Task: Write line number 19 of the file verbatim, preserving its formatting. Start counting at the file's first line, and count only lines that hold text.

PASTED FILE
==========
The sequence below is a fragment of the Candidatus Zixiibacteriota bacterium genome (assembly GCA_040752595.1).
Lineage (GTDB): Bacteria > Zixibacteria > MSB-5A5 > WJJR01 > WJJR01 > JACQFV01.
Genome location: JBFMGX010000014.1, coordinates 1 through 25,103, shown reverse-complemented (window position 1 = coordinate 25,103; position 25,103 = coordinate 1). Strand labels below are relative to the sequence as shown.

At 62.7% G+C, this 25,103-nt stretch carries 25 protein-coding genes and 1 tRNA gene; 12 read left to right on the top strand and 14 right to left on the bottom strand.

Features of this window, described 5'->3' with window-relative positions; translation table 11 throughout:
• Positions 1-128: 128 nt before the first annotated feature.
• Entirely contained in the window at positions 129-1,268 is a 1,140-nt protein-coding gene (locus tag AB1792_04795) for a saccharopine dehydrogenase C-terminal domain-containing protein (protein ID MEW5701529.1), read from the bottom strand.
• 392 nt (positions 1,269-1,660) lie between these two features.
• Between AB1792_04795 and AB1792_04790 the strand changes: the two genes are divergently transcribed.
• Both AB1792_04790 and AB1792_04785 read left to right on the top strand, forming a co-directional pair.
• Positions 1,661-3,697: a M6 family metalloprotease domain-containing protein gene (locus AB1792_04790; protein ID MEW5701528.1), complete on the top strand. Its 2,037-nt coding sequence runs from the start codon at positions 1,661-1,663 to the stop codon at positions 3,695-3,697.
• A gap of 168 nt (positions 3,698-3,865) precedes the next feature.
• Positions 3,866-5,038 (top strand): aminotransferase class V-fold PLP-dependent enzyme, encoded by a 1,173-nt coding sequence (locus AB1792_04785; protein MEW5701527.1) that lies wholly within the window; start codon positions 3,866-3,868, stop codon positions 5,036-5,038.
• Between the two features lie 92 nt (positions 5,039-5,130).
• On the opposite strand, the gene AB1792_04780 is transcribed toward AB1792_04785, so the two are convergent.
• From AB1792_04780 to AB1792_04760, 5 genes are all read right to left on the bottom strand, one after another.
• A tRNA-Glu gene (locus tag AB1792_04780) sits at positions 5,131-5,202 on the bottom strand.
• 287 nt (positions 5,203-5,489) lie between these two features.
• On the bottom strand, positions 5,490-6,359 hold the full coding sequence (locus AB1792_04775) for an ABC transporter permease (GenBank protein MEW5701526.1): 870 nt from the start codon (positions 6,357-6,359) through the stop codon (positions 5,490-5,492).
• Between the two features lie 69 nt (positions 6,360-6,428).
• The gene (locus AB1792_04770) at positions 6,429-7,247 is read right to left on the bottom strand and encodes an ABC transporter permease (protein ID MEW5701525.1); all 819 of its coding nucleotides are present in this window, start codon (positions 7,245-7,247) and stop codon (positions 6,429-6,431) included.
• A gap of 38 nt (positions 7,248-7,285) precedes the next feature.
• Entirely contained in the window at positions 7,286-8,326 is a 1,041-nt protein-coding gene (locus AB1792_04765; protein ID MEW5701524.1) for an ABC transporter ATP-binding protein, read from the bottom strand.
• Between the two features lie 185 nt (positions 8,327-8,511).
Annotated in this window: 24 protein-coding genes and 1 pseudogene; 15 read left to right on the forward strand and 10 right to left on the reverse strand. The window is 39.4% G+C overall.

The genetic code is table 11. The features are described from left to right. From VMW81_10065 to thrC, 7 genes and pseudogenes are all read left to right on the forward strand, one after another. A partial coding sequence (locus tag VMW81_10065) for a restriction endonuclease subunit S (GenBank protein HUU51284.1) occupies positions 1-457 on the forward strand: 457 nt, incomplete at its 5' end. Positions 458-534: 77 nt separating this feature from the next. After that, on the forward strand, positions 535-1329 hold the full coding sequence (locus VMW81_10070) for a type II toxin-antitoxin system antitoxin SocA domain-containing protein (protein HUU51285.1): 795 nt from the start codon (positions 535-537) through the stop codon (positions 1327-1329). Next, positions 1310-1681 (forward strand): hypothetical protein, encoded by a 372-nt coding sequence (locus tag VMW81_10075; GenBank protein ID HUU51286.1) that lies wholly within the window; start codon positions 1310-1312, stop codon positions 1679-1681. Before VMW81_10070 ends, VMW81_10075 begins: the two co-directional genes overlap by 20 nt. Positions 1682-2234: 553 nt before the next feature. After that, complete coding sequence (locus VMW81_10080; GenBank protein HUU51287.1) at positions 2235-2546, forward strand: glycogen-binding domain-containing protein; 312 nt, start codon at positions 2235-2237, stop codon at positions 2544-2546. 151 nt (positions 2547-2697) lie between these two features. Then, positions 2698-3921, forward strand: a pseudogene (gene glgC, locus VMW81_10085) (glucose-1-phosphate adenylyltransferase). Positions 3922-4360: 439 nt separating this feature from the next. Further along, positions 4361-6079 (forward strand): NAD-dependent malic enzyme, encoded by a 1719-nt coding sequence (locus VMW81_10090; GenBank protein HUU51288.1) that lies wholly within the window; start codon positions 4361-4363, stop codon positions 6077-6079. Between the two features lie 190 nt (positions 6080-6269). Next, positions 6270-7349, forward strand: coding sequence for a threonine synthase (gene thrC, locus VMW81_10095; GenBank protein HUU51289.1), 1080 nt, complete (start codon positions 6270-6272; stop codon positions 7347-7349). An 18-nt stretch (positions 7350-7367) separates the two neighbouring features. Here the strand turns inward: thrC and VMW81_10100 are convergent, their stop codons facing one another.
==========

• On the bottom strand, positions 5,490-6,359 hold the full coding sequence (locus AB1792_04775) for an ABC transporter permease (GenBank protein MEW5701526.1): 870 nt from the start codon (positions 6,357-6,359) through the stop codon (positions 5,490-5,492).